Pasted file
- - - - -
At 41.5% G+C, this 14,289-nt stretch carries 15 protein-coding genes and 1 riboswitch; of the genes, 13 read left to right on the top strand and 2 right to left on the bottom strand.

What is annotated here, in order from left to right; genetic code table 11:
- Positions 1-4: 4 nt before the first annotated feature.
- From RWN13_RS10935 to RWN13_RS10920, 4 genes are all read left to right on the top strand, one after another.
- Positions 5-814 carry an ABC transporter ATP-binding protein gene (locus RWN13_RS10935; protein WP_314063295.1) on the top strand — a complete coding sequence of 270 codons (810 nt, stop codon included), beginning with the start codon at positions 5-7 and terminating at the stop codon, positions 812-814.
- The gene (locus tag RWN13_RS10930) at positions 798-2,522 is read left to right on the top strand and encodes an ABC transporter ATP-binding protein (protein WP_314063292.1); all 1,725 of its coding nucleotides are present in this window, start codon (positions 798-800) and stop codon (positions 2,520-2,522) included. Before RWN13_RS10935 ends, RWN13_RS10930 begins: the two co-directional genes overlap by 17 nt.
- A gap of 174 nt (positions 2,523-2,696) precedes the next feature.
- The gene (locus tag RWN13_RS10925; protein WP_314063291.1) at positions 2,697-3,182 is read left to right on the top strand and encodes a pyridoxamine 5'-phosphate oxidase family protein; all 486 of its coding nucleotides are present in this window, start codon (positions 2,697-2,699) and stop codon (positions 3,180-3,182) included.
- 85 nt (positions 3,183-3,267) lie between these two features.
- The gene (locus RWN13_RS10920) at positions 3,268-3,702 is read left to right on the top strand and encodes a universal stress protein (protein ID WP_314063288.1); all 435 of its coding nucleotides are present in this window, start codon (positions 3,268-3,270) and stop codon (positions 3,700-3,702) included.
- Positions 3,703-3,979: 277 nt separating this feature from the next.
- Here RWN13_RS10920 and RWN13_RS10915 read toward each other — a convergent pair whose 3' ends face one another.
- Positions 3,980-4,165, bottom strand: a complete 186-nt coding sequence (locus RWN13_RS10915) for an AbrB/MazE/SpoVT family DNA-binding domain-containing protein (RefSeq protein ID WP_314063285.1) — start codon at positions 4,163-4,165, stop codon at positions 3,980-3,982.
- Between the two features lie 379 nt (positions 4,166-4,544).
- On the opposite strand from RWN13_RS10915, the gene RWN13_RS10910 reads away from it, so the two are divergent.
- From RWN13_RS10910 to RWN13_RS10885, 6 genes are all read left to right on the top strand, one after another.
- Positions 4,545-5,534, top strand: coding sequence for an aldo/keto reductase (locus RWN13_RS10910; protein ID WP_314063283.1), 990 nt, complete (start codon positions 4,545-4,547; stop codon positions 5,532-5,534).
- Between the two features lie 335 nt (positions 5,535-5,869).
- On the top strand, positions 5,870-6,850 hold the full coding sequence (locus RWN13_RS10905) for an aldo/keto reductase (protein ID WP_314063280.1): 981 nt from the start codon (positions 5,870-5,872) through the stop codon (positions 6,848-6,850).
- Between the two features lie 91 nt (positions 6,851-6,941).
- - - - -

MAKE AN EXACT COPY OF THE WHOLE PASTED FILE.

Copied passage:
At 41.5% G+C, this 14,289-nt stretch carries 15 protein-coding genes and 1 riboswitch; of the genes, 13 read left to right on the top strand and 2 right to left on the bottom strand.

What is annotated here, in order from left to right; genetic code table 11:
- Positions 1-4: 4 nt before the first annotated feature.
- From RWN13_RS10935 to RWN13_RS10920, 4 genes are all read left to right on the top strand, one after another.
- Positions 5-814 carry an ABC transporter ATP-binding protein gene (locus RWN13_RS10935; protein WP_314063295.1) on the top strand — a complete coding sequence of 270 codons (810 nt, stop codon included), beginning with the start codon at positions 5-7 and terminating at the stop codon, positions 812-814.
- The gene (locus tag RWN13_RS10930) at positions 798-2,522 is read left to right on the top strand and encodes an ABC transporter ATP-binding protein (protein WP_314063292.1); all 1,725 of its coding nucleotides are present in this window, start codon (positions 798-800) and stop codon (positions 2,520-2,522) included. Before RWN13_RS10935 ends, RWN13_RS10930 begins: the two co-directional genes overlap by 17 nt.
- A gap of 174 nt (positions 2,523-2,696) precedes the next feature.
- The gene (locus tag RWN13_RS10925; protein WP_314063291.1) at positions 2,697-3,182 is read left to right on the top strand and encodes a pyridoxamine 5'-phosphate oxidase family protein; all 486 of its coding nucleotides are present in this window, start codon (positions 2,697-2,699) and stop codon (positions 3,180-3,182) included.
- 85 nt (positions 3,183-3,267) lie between these two features.
- The gene (locus RWN13_RS10920) at positions 3,268-3,702 is read left to right on the top strand and encodes a universal stress protein (protein ID WP_314063288.1); all 435 of its coding nucleotides are present in this window, start codon (positions 3,268-3,270) and stop codon (positions 3,700-3,702) included.
- Positions 3,703-3,979: 277 nt separating this feature from the next.
- Here RWN13_RS10920 and RWN13_RS10915 read toward each other — a convergent pair whose 3' ends face one another.
- Positions 3,980-4,165, bottom strand: a complete 186-nt coding sequence (locus RWN13_RS10915) for an AbrB/MazE/SpoVT family DNA-binding domain-containing protein (RefSeq protein ID WP_314063285.1) — start codon at positions 4,163-4,165, stop codon at positions 3,980-3,982.
- Between the two features lie 379 nt (positions 4,166-4,544).
- On the opposite strand from RWN13_RS10915, the gene RWN13_RS10910 reads away from it, so the two are divergent.
- From RWN13_RS10910 to RWN13_RS10885, 6 genes are all read left to right on the top strand, one after another.
- Positions 4,545-5,534, top strand: coding sequence for an aldo/keto reductase (locus RWN13_RS10910; protein ID WP_314063283.1), 990 nt, complete (start codon positions 4,545-4,547; stop codon positions 5,532-5,534).
- Between the two features lie 335 nt (positions 5,535-5,869).
- On the top strand, positions 5,870-6,850 hold the full coding sequence (locus RWN13_RS10905) for an aldo/keto reductase (protein ID WP_314063280.1): 981 nt from the start codon (positions 5,870-5,872) through the stop codon (positions 6,848-6,850).
- Between the two features lie 91 nt (positions 6,851-6,941).